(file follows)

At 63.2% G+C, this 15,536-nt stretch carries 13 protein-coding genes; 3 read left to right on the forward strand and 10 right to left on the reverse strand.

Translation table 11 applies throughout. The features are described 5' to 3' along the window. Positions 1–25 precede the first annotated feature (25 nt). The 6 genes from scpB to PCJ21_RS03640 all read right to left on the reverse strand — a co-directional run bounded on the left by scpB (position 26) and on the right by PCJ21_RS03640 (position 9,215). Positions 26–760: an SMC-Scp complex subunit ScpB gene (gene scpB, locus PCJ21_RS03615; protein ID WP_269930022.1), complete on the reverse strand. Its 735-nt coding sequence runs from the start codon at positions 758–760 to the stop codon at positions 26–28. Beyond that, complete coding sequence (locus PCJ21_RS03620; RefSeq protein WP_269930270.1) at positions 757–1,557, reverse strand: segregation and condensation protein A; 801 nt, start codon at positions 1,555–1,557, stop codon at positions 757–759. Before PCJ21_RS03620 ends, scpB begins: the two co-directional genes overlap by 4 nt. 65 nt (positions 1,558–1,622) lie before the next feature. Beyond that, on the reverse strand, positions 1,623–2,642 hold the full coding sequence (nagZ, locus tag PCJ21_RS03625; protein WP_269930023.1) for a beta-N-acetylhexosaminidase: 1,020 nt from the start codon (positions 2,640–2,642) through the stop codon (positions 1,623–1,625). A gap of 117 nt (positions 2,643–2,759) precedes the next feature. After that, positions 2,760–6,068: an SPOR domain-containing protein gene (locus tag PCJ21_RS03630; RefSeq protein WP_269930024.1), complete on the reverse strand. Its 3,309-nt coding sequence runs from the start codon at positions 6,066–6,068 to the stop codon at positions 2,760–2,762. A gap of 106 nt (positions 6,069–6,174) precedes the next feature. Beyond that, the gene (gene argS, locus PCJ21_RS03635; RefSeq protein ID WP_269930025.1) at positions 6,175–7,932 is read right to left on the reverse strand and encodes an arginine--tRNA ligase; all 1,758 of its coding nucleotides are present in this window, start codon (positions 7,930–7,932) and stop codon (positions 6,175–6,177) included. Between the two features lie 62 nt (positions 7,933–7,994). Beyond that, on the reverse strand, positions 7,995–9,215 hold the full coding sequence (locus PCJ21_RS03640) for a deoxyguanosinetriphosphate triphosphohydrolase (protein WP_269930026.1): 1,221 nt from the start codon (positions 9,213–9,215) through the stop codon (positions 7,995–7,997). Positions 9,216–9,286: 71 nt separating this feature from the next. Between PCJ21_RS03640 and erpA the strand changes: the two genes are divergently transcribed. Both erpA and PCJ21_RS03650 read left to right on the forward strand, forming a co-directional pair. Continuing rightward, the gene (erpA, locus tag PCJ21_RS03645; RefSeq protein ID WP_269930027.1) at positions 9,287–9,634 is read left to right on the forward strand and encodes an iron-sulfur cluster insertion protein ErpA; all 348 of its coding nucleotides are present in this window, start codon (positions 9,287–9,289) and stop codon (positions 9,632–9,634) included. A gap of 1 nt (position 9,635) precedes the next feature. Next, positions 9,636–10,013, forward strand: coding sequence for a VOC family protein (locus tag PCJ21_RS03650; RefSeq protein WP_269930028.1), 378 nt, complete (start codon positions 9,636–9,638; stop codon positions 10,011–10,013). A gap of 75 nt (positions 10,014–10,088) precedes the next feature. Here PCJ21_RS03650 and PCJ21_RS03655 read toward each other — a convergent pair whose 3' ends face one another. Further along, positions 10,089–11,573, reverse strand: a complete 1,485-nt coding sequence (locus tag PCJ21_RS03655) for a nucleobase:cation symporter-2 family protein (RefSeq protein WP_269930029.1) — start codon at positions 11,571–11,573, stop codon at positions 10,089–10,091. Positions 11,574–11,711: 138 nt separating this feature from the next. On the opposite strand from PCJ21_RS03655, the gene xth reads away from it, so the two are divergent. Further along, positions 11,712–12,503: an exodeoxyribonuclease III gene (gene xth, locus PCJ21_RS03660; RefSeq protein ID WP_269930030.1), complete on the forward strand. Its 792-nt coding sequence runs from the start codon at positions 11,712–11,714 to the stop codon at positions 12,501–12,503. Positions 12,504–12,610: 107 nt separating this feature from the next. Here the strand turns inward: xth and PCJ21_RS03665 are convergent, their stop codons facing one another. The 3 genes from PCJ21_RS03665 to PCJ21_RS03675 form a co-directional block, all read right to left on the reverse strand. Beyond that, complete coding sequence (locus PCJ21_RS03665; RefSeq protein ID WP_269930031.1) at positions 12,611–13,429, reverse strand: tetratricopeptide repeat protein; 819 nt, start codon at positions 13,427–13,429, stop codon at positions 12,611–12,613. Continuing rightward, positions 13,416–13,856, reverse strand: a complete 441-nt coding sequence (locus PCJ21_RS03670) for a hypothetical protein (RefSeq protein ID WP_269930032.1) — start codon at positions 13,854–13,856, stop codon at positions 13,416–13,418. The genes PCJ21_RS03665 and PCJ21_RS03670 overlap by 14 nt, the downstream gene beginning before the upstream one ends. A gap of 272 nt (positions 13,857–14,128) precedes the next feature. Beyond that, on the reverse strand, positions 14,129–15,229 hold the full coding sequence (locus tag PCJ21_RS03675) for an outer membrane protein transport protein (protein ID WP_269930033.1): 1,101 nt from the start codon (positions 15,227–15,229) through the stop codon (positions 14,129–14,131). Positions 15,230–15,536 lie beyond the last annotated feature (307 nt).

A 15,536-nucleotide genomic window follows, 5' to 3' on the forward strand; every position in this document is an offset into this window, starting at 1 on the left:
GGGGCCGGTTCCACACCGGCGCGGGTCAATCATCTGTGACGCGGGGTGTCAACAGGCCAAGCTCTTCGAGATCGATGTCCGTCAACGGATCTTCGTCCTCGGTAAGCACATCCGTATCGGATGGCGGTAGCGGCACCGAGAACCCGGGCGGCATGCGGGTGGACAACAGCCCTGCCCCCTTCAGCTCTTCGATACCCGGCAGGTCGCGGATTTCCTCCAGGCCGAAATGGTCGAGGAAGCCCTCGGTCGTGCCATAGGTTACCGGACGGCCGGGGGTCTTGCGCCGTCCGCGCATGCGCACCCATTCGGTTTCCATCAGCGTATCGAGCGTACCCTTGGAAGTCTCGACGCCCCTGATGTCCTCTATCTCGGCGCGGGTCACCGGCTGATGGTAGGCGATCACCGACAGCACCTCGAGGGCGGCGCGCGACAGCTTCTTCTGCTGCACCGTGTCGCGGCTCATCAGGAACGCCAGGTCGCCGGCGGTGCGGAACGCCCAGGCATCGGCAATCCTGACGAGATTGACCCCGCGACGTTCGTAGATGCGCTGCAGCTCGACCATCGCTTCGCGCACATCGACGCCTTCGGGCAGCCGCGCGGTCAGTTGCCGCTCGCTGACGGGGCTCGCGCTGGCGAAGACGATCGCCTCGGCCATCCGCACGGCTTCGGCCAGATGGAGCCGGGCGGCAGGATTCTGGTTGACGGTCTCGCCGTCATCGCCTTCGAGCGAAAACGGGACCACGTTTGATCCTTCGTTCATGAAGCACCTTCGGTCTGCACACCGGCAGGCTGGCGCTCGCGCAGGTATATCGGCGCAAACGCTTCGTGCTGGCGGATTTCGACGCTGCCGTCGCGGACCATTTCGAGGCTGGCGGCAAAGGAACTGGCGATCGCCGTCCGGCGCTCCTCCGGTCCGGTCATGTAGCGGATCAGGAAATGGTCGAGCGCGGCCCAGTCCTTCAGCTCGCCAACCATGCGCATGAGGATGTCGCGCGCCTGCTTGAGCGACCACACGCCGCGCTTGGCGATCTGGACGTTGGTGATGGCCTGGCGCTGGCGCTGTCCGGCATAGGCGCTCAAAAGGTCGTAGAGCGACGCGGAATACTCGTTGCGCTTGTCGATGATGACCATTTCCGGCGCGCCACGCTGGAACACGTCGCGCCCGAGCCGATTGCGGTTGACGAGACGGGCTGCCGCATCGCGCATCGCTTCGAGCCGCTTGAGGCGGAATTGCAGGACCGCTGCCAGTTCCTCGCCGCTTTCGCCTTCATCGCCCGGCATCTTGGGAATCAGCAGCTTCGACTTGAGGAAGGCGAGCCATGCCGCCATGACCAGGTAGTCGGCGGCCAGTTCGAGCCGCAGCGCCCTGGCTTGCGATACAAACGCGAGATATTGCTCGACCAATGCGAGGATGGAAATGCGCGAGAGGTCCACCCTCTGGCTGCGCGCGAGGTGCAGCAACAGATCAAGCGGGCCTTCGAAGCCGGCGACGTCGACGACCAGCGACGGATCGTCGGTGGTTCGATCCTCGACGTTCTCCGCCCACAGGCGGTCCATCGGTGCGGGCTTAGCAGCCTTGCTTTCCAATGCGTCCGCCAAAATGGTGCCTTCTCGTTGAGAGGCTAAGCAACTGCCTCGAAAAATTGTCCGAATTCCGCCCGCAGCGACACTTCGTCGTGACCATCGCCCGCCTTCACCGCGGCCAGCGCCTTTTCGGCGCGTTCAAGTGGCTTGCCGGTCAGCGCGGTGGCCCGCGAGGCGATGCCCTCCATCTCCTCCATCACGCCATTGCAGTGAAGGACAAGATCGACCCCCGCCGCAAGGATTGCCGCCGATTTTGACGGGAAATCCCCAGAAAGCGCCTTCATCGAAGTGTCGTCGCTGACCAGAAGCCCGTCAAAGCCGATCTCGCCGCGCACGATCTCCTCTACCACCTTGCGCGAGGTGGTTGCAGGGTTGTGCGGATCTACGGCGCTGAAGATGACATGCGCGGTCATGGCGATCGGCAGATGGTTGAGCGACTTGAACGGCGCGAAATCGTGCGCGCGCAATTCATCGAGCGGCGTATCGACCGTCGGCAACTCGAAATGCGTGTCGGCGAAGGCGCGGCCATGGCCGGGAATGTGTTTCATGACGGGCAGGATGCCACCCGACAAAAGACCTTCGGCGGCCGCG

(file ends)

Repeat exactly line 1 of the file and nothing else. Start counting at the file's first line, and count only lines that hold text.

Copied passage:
At 63.2% G+C, this 15,536-nt stretch carries 13 protein-coding genes; 3 read left to right on the forward strand and 10 right to left on the reverse strand.